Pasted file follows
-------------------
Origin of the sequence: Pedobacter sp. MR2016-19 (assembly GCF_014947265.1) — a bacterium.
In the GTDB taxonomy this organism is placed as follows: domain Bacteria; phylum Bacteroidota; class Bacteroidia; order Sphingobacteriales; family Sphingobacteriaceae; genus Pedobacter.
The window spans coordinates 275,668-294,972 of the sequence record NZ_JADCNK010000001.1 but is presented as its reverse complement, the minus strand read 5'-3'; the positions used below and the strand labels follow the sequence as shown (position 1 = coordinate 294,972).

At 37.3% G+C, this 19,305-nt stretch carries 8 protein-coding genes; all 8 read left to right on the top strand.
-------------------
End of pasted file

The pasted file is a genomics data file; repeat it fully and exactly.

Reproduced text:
Origin of the sequence: Pedobacter sp. MR2016-19 (assembly GCF_014947265.1) — a bacterium.
In the GTDB taxonomy this organism is placed as follows: domain Bacteria; phylum Bacteroidota; class Bacteroidia; order Sphingobacteriales; family Sphingobacteriaceae; genus Pedobacter.
The window spans coordinates 275,668-294,972 of the sequence record NZ_JADCNK010000001.1 but is presented as its reverse complement, the minus strand read 5'-3'; the positions used below and the strand labels follow the sequence as shown (position 1 = coordinate 294,972).

At 37.3% G+C, this 19,305-nt stretch carries 8 protein-coding genes; all 8 read left to right on the top strand.